Seeking Validation

Every few weeks, a new blog post goes viral. It’s the mom writing a letter to the mom on the iPhone or another mom writing a response to the mom writing the letter to the mom on the iPhone. It’s the post about having sex with your husband every day and the posts about why another woman is not going to possibly have sex with her husband every day. We read and share these posts like crazy on Facebook and Twitter.

Why?

Because we love validation.

Doesn’t it feel to good to see a blog post going viral that supports the decisions we make on a daily basis. We share it so we can see others comment with “right on!” or “this is SO true,” further validating the choices we’ve made.

The good thing about the internet is, whatever we’re doing, we can usually find someone who shares our viewpoint and does the same things we do.

There’s something to be said for sharing with one another and supporting one another as a form of building each other up, but there’s another thing to be said for needing others to validate the choices and decisions we make in our lives.

We do it in other ways too. That employee treated me poorly, so I’m going to post about it, mostly to hear people say “yeah, that employee really was in the wrong” or someone says I’m not good enough, so I’m going to post about it just to get people to comment “ignore them, you’re awesome.”

When I taught middle school, my students used to come me and say things like “so and so said I was dumb” or “so and so said I was fat.”  My response would always be, “Well, are you?” If the answer was “no,” I’d respond with, “well, then what does it matter?” They were only coming to me to get someone to validate that they were wronged or to get the other person in trouble and they were also basing their self-worth on what someone else said about them.

Romans 12:2 says, “Do not conform to the pattern of this world, but be transformed by the renewing of your mind. Then you will be able to test and approve what God’s will is–his good, pleasing and perfect will.”

Do you spend more time comparing your life with the opinions of viral blog posts and people on social media than you do comparing it with the instructions in the Bible?

In Galatians 1:10, Paul says, “Am I now trying to win the approval of human beings, or of God? Or am I trying to please people? If I were still trying to please people, I would not be a servant of Christ.”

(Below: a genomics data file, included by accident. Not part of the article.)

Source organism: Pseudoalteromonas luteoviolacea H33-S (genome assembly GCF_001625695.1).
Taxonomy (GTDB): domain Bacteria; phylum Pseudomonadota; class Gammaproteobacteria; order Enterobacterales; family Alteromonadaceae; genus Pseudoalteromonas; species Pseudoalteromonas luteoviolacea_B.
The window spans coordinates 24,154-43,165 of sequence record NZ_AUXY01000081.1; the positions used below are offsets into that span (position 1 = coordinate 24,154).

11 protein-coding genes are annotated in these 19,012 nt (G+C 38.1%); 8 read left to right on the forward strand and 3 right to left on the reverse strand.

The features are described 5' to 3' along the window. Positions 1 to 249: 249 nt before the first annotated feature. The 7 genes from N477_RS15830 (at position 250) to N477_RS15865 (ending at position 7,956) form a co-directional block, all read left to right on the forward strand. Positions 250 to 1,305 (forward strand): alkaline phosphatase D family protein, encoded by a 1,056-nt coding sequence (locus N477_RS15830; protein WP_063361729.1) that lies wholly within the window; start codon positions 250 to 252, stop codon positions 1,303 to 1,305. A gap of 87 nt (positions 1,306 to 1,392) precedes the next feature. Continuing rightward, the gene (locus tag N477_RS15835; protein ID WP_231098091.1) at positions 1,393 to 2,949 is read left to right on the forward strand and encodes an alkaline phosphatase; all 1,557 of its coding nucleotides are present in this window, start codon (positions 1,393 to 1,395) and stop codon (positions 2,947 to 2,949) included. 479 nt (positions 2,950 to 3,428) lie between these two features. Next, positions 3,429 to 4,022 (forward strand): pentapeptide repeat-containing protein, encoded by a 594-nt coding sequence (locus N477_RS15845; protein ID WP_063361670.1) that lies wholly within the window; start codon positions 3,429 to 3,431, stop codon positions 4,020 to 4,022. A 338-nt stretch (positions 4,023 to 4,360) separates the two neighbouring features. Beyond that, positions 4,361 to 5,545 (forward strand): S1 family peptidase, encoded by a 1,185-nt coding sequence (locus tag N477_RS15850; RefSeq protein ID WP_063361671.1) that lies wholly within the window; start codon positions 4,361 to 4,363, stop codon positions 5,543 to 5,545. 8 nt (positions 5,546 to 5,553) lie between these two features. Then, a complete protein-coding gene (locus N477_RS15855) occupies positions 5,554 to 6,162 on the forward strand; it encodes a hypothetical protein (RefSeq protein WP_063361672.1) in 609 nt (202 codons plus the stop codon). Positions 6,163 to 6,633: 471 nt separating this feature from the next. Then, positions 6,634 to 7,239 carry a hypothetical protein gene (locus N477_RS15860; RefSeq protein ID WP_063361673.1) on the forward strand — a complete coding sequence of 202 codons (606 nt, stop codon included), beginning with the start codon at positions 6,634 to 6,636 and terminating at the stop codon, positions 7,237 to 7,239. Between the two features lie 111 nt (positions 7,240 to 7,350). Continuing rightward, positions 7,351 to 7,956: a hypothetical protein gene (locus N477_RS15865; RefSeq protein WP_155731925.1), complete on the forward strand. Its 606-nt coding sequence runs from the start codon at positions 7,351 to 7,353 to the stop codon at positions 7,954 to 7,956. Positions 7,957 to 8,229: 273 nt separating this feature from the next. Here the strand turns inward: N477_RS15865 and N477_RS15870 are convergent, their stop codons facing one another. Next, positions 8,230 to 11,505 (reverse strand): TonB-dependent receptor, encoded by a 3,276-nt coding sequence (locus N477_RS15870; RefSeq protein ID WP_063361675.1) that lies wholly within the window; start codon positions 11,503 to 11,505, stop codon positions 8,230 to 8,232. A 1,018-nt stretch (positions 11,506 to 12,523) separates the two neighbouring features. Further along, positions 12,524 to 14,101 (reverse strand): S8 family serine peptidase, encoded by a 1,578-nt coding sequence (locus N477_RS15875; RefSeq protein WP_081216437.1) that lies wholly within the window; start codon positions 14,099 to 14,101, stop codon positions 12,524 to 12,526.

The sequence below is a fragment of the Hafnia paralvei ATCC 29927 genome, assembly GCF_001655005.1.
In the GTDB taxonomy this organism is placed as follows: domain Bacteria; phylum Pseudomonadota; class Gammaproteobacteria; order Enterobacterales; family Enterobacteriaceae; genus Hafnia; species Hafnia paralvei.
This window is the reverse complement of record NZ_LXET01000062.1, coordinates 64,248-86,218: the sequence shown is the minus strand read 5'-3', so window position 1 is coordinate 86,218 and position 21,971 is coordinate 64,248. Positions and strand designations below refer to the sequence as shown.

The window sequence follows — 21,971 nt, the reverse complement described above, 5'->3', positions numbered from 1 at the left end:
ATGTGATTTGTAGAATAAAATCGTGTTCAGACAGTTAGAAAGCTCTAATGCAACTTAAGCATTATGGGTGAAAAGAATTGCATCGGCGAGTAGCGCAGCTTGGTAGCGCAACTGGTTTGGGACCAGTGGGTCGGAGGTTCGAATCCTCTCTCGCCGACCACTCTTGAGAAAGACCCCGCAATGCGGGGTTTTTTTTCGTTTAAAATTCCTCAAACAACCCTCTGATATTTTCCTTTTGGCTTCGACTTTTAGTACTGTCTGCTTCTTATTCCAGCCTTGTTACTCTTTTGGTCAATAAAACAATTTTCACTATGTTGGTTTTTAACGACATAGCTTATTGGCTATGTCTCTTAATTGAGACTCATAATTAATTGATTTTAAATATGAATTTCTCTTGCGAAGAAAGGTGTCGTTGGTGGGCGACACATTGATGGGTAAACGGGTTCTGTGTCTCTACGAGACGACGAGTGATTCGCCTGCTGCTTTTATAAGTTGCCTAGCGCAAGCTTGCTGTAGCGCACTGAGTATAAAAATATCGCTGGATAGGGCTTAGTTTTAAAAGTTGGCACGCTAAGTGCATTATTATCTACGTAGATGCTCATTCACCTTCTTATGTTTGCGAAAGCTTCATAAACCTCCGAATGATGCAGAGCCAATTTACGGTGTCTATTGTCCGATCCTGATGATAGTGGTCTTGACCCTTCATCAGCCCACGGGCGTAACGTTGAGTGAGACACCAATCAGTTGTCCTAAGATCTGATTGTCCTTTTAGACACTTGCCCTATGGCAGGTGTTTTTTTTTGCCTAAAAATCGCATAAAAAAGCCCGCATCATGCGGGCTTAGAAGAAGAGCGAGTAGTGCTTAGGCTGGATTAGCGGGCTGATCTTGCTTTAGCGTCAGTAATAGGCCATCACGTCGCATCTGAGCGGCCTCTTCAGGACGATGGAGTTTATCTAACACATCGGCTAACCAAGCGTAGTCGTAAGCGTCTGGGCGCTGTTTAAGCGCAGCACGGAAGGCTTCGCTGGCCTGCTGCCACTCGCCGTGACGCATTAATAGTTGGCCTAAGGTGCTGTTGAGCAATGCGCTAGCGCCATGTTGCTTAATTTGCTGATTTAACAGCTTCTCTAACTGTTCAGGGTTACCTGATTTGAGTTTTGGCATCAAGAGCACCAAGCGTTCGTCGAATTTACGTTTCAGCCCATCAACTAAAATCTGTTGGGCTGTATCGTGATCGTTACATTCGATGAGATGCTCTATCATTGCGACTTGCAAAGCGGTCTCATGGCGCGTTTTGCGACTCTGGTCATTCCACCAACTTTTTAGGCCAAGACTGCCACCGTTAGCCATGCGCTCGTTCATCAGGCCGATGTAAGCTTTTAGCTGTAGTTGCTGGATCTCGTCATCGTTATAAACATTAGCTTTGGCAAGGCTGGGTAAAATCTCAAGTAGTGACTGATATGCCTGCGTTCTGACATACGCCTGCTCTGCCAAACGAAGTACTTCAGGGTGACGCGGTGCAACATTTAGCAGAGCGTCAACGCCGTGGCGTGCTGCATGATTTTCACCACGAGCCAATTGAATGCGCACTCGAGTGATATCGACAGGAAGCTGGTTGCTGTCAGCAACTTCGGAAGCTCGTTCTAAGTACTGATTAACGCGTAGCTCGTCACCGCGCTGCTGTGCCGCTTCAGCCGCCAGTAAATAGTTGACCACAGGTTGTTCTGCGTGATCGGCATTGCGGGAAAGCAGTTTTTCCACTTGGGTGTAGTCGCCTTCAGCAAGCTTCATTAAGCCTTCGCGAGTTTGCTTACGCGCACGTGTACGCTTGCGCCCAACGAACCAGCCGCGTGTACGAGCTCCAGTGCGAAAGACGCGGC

Our human nature craves validation, but we don’t need to get that validation by sharing viral blog posts or ranting on Facebook. We can get that validation from God and know that whatever we do, if we’re following Him and His word, we’re okay.

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You’re Not the Only One

As a military wife and mother of young kids, one of the things I hear the most is, “I don’t know how you do it.” It, of course, refers to holding down the fort while my husband is away. Some take it further and compare me to a single mother, although I’m quick to remind them that while I may not have my husband home, I have his support and income to help while he’s away. Regardless of how they word it, I never know quite how to respond. Is it as easy as I make it look? Of course not, but it’s a part of life, and it’s actually a part of life for more than just military wives.

Every day moms, and even dads, must run the show while their spouses are away. While people recognize the hard work I do, they don’t often stop and tell my friend whose husband works random hours at a grocery store that she’s doing a good job or encourage another friend whose husband spends a few months every year working on the pipeline in Alaska. They don’t notice the friend who never sees her husband because they both have to work conflicting schedules in order to make ends meet either.

Sometimes it’s so easy to become consumed by our reality that we don’t stop to look at the reality of those around us. We can go months without our spouses, but that mom whose husband goes back to work after she has just had a new baby may be struggling even more than us. The wife whose husband has left for his first business trip may really be struggling with loneliness. The woman who only gets to see her husband as she’s climbing into bed after a long night of work may be longing for a little quality time with him.

Does that make what we do any less amazing? Does it make what we do seem any easier? Of course not, but it does give us the opportunity to pull away from our reality and start supporting someone else in theirs. We’re often the ones getting encouragement, but we should also be the ones doling out the encouragement to others.

The Bible tells us to encourage others too…

“Therefore encourage one another and build each other up, just as you are doing.” – 1 Thessalonians 5:11

“Above all, keep loving one another earnestly, since love covers a multitude of sins. Show hospitality to one another without grumbling. As each has received a gift, use it to serve one another, as good stewards of God’s varied grace…” – 1 Peter 4:8-10

Why does it matter?

“Two are better than one, because they have a good reward for their toil. For if they fall, one will lift up his fellow. But woe to him who is alone when he falls and has not another to lift him up! Again, if two lie together, they keep warm, but how can one keep warm alone? And though a man might prevail against one who is alone, two will withstand him—a threefold cord is not quickly broken.” – Ecclesiastes 4:9-12

We can use our experience and the strength we’ve developed to build up other military wives and other wives and mothers who are struggling while their spouses are away, whether they’re away for 8 months or 8 hours. By doing so, we’ll take the focus off ourselves and our struggles.

Look around you. Who can you provide some support and encouragement to today?